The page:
And when no letter is received, it does not matter because not for the letters alone does one go to Reb Shloime. Over there, for example, a young couple sits on a little bench a bit removed from Reb Shloime's house: they are not even listening as the addresses are called out - they sit together, cozy and quiet. Suddenly, they look up as Chayim-Ezrielke goes by with a turned-up collar – and the young couple knows very well that now he is going to his gypsy girl who lives at the very end of the street. That interests them more than the mail!

Oh, who doesn't know Chayim-Ezrielke? And who doesn't know his gypsy beauty, whom he picked up from a band of gypsies who were traveling by. The gypsy girl has fallen deeply in love with his burning eyes and black moustaches and his whole body which is bursting with strength and energy …. It is of Chayim-Ezrielke and about similar things that the young couples chat with gusto while they are waiting for the post.

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dear and decent Reb Shloime, whether or not you knew the real reason why the young people used to come to your announcing of the mail, you pretended not to know and you became, unwittingly, the shatch'n [marriage broker] for many couples, a thousand times better than all the local shatchonim! You should only have a radiant “Garden of Eden” [after-life] in return for the holy mission (you performed).

* * *

Actually, my dears, we could already return [directly] to town by not completing (the whole of) Kletsk Street, which is occupied by our bourgeois (non-Jewish) neighbours who probably took no small part in the annihilation of our brothers [during WW II]. However, it is worth our proceeding further because from there we will be able to cast an eye at the large estate, (called the) “Rushike”, which belonged to Polish noblemen [and land-owners], the Reytans.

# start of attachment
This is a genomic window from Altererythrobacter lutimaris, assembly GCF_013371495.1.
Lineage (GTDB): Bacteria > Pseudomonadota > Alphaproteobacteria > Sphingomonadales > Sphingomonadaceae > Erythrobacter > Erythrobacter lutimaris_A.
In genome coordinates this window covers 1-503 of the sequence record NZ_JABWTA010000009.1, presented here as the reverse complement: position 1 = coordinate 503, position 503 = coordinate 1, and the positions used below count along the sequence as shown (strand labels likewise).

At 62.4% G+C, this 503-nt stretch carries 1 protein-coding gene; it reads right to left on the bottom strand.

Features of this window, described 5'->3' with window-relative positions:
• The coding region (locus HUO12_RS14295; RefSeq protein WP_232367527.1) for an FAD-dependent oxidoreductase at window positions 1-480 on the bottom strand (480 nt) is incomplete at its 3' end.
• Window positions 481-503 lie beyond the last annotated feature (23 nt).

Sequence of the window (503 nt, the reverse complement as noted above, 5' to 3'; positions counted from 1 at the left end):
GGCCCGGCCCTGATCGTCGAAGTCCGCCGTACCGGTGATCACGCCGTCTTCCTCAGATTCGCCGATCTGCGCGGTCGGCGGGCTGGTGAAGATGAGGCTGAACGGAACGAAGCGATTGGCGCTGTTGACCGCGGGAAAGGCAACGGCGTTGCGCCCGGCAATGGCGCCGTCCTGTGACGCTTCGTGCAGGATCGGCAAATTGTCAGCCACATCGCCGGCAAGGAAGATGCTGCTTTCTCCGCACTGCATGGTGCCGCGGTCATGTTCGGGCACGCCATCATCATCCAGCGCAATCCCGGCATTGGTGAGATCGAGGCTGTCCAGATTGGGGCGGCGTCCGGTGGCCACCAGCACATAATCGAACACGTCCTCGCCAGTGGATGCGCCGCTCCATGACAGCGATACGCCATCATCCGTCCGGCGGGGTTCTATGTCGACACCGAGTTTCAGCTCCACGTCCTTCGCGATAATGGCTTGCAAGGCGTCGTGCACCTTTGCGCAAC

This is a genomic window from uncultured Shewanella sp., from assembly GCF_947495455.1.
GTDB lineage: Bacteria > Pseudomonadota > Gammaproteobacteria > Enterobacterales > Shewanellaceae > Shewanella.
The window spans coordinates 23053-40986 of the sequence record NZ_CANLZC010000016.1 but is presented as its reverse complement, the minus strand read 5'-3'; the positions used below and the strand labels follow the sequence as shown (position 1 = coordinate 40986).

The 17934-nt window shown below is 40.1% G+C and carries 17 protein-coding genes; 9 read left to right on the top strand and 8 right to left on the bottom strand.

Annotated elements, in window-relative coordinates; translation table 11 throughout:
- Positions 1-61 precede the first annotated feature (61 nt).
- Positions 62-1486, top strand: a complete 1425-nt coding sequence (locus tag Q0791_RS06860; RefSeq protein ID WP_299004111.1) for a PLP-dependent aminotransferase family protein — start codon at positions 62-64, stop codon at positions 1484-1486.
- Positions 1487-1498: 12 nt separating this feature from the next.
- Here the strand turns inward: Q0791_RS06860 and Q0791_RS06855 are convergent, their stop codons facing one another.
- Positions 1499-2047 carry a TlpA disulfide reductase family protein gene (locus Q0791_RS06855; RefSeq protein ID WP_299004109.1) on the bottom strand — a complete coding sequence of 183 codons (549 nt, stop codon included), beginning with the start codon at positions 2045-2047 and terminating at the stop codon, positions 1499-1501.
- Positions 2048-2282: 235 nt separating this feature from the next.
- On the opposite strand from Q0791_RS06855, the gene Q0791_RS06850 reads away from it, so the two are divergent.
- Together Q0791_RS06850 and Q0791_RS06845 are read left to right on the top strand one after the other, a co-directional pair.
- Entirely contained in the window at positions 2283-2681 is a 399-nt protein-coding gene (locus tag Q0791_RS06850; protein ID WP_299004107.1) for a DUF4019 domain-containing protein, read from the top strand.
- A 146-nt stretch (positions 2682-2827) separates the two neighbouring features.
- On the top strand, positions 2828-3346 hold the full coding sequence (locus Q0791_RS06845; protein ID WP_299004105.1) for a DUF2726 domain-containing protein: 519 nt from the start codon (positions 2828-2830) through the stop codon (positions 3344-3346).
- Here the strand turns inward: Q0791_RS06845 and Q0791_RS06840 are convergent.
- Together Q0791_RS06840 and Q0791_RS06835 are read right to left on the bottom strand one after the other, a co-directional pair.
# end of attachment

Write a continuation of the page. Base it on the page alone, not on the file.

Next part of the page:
For (many) long years, they maintained a very close connection with our shtetl and provided no small livelihood for our townsfolk, starting with Feigel-Bashe's [a store-owner – see immediately below]. They bound their estate to our town. For example, the story goes that Count Reytan suggested re-building the old “Cold Synagogue” after the [Great] Fire at his own expense, making only one condition: that his name should be inscribed on a special emblem beside the entrance. The shtetl, however, did not go along with this and so the foundation (of the synagogue) remains (bare) stone until the present day.

The refined Countess Reytan was distinguished by a particularly respectable attitude (to Jews). She used to visit the shtetl very often with her companions, always stopping off with great fanfare at Feigel-Bashe's “colonial” store. They used to arrive in fine carriages and sleighs, drawn by several horses and driven by Iozef the coachman, dressed up in a uniform with golden buttons. Once in a while the noble ladies would arrive riding horses, like Amazons. Who doesn't still speak of the occasion when Countess Reytan once arrived unexpectedly in her own automobile (at that time, the first automobile in the whole Minsk Gubernya). This really caused a total commotion in the region and people stampeded to have a look at it, as if they were looking at an amazing wonder. Everyone – that is, except for our poor cart-drivers whose horses were held in a single pen [?], for they alone, as opposed to everyone else, were apprehensive of the automobile. They saw in it an evil omen, (proclaiming) the doom of their livelihood. They were relieved soon afterwards when the automobile got horribly stuck in a mud-patch and was unable to budge from there. The desperate Countess with her chauffeur,